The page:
Chinese language travel guide

During this time one of the Far East’s most distinctive philosophical movements emerged, that of Chan Buddhism or more commonly known by the Japanese variation “Zen”. Its followers believe that

Rock paintings in Tibet enlightenment is attained not just from spiritual insights but through intuition. Quite apart from the fact that Chan Buddhism with its notions of spontaneity and simplicity strongly influenced Chinese aesthetic notions, it encouraged a monks’ school of painting where short brush strokes only hint vaguely at objects without really describing them. The finest exponents of Chan painting are Liang Kai (early 13th c.), who was able to portray the human form in just a few strokes as in his famous portrait of the poet Li Bai, and also Mu Chi (c, 1220-c. 1290) who painted small insignificant objects such as a leaf, a persimmon or an insect with great attention to detail.

Yuan Dynasty During the Mongolian occupation, painting suffered. Classical works (1271-1368) were studied and copied. The “Four Grand Masters” of the Yuan years whose works exemplify the artistic tendencies of that era preferred to move south instead of accepting posts underthe Mongolian rulers. On the other hand the famous horse painter Zhao Mengfu (1254-1322) and his wife Guan Daosheng, the most celebrated woman painter in the history of Chinese art, did accept such an offer.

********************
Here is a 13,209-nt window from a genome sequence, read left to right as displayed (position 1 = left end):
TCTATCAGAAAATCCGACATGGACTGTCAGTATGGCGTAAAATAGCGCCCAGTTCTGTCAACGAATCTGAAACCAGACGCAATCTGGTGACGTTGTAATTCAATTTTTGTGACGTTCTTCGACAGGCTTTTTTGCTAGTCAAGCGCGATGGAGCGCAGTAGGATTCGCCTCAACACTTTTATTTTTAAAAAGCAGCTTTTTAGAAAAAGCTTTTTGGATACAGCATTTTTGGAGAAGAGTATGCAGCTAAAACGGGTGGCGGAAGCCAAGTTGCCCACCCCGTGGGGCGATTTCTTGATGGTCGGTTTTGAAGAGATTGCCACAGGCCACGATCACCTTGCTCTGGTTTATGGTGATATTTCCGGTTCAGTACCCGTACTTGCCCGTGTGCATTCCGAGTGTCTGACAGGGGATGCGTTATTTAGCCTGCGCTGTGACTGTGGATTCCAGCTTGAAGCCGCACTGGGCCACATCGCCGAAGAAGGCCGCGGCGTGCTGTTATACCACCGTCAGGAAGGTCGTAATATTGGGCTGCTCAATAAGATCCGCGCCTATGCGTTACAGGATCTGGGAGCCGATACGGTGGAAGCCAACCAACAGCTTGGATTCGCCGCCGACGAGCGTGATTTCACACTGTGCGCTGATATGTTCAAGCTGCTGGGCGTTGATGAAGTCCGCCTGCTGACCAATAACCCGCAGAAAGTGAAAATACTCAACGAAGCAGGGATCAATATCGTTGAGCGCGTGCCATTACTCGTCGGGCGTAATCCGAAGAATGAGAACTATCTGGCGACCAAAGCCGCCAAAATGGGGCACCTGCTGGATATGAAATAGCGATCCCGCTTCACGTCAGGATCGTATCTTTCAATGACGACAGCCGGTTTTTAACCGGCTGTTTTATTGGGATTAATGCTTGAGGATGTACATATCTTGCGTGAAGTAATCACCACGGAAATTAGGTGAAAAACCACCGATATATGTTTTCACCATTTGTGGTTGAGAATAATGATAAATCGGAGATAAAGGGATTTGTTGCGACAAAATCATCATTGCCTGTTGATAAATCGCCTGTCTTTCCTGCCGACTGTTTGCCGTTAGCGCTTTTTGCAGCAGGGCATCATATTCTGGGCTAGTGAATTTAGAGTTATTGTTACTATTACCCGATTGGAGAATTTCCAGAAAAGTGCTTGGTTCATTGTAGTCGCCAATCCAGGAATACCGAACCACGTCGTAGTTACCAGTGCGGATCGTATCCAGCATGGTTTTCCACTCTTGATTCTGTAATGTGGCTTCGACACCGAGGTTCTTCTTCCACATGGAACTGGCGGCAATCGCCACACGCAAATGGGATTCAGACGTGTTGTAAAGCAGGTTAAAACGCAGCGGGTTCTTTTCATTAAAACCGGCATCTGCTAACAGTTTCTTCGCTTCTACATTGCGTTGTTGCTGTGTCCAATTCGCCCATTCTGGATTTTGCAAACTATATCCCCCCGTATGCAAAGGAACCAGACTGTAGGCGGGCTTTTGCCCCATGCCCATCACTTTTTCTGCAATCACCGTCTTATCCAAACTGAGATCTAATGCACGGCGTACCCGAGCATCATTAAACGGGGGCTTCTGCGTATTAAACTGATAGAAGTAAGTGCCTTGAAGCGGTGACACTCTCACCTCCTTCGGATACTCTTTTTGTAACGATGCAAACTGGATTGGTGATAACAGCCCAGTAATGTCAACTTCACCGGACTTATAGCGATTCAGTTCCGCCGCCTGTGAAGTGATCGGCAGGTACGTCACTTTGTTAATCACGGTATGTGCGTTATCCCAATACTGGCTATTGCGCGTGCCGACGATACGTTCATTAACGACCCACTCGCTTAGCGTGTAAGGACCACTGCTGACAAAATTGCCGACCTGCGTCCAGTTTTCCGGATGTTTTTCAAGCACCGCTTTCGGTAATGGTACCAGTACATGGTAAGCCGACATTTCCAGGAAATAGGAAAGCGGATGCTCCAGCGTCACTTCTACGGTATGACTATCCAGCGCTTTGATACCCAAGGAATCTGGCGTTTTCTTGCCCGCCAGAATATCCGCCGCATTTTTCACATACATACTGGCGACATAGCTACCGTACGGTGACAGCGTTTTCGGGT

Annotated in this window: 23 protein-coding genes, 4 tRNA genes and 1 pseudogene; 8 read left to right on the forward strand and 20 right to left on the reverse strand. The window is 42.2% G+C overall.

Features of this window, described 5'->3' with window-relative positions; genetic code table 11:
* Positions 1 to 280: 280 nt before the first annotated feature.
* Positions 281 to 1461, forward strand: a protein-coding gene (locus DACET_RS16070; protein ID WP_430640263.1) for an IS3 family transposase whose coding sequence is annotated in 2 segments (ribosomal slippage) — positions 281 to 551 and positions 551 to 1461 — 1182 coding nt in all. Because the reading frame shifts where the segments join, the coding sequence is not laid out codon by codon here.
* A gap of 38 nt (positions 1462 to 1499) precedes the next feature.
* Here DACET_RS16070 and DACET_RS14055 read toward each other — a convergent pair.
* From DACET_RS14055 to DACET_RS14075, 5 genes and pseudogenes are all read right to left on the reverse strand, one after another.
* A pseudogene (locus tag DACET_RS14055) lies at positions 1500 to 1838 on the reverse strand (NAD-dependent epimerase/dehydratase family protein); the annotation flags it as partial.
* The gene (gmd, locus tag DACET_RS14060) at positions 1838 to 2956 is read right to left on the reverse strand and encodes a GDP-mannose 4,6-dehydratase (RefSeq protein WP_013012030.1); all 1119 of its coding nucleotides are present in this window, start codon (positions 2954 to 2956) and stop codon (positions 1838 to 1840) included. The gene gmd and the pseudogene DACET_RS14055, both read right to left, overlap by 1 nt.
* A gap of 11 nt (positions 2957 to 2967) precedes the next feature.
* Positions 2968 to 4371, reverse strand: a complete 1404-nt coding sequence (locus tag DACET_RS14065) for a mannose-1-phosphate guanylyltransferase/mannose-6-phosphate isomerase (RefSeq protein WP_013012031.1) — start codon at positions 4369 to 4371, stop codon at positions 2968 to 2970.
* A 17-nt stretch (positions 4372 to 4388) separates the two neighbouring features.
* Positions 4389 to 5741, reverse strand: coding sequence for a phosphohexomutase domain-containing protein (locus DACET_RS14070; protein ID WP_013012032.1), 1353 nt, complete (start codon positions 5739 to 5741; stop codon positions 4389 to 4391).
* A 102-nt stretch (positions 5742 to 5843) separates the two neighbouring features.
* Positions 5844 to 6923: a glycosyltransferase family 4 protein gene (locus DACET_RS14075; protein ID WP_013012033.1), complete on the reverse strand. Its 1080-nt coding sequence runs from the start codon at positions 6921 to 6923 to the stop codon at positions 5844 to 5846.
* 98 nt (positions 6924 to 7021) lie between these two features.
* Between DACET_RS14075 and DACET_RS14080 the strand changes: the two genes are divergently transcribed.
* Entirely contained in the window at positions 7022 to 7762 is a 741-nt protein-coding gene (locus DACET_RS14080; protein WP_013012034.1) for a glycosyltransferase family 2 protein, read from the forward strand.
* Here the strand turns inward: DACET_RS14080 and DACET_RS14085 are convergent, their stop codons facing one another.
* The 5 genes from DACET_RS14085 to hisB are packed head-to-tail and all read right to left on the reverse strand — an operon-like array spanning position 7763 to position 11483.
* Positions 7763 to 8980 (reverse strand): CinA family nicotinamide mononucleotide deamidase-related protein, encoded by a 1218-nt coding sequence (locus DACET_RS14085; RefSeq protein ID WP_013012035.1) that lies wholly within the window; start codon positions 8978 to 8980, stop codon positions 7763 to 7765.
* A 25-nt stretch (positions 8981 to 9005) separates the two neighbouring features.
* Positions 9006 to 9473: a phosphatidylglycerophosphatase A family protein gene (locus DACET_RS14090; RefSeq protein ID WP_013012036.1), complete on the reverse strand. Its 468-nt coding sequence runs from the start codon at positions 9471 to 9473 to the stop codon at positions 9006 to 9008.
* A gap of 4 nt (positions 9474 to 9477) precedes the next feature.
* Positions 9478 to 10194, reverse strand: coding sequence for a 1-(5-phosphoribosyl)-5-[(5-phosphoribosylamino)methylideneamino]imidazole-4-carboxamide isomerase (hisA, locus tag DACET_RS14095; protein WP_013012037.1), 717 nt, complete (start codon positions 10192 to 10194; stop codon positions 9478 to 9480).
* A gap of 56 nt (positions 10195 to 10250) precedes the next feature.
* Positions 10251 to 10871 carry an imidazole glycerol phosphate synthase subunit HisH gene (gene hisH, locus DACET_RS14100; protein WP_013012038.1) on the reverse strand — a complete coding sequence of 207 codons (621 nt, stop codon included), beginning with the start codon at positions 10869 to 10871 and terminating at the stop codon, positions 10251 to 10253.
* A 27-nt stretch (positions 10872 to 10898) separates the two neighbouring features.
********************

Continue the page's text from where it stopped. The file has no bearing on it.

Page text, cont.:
The Yuan Masters certainly lived their lives in accordance with the Confucian ethic, since they remained faithful to the old Chinese dynasty. In their painting, however, they realised the Taoist ideal of a peaceful and serene landscape. The best known of the masters is Ni Zan (1310-1374; see Famous People) who used such a dry brush that it was said “he saved ink not gold”. In his landscape paintings he reduced everything to its essence and there was no place for human forms. He used just a few light strokes of the brush, giving the blank spaces of white paper an important, constructive role.

In a political and cultural sense China flourished under Ming rule, although there were some powerful conservative forces at work. Painting followed the motto “Back to the Past” and anything new and original was despised – the academic canon had to be retained. This was the first style of Chinese painting that the West encountered and wealthy Europeans certainly had ample opportunities to appreciate it. For one reason artists were simply more productive than the artists who worked in the preceding centuries. As more and more examples of Chinese art reached the West, however, the impression formed that it was affected and manneristic.

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